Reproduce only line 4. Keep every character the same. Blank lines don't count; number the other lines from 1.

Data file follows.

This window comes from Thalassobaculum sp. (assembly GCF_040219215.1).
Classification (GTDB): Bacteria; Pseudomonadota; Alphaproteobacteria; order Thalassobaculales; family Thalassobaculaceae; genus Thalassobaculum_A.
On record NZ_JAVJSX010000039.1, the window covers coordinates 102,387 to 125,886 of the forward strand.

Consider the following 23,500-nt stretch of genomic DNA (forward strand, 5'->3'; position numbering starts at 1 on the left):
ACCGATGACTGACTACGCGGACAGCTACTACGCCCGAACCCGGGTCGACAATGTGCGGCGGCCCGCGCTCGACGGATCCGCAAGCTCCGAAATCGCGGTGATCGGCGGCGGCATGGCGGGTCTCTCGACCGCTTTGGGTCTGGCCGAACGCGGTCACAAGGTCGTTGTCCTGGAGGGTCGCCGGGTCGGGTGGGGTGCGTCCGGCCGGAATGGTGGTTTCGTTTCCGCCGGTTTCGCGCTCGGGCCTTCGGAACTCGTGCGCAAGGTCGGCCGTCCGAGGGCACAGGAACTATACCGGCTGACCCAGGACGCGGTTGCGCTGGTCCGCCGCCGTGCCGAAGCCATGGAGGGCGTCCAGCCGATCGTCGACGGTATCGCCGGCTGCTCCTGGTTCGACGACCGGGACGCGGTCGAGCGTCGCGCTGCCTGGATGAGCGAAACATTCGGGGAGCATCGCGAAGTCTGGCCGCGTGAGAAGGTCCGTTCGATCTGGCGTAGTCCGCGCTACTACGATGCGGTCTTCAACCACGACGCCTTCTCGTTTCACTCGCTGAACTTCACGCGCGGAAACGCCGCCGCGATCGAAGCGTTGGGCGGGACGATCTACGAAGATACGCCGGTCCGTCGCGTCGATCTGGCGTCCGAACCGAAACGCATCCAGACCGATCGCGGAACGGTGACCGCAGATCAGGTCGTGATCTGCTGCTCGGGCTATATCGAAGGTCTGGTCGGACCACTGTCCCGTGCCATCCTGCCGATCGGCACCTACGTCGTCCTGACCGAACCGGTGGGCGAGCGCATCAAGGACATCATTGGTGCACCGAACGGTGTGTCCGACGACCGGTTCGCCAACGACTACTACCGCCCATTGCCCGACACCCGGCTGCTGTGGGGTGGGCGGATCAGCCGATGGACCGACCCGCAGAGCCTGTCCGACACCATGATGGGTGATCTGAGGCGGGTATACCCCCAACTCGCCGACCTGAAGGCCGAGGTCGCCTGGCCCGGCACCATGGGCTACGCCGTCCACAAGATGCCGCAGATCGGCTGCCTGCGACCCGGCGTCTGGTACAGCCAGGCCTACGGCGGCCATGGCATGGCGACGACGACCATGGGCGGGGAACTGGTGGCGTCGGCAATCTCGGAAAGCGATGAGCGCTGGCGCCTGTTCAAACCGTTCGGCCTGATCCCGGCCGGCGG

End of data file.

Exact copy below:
Consider the following 23,500-nt stretch of genomic DNA (forward strand, 5'->3'; position numbering starts at 1 on the left):